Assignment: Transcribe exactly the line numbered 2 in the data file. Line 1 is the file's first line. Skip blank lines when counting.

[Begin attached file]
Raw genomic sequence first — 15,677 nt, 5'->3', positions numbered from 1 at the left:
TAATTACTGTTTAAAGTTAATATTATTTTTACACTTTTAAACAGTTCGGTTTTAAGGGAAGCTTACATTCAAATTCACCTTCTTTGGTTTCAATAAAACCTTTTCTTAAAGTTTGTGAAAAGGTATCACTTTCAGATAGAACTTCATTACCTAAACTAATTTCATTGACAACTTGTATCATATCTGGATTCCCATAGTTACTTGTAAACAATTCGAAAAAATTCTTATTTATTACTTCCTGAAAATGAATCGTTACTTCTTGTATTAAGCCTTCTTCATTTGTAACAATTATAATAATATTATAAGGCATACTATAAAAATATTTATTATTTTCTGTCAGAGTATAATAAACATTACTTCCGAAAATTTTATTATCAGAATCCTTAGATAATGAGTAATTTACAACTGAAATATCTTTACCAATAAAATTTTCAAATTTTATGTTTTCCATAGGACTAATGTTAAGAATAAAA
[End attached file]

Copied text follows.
TAATTACTGTTTAAAGTTAATATTATTTTTACACTTTTAAACAGTTCGGTTTTAAGGGAAGCTTACATTCAAATTCACCTTCTTTGGTTTCAATAAAACCTTTTCTTAAAGTTTGTGAAAAGGTATCACTTTCAGATAGAACTTCATTACCTAAACTAATTTCATTGACAACTTGTATCATATCTGGATTCCCATAGTTACTTGTAAACAATTCGAAAAAATTCTTATTTATTACTTCCTGAAAATGAATCGTTACTTCTTGTATTAAGCCTTCTTCATTTGTAACAATTATAATAATATTATAAGGCATACTATAAAAATATTTATTATTTTCTGTCAGAGTATAATAAACATTACTTCCGAAAATTTTATTATCAGAATCCTTAGATAATGAGTAATTTACAACTGAAATATCTTTACCAATAAAATTTTCAAATTTTATGTTTTCCATAGGACTAATGTTAAGAATAAAA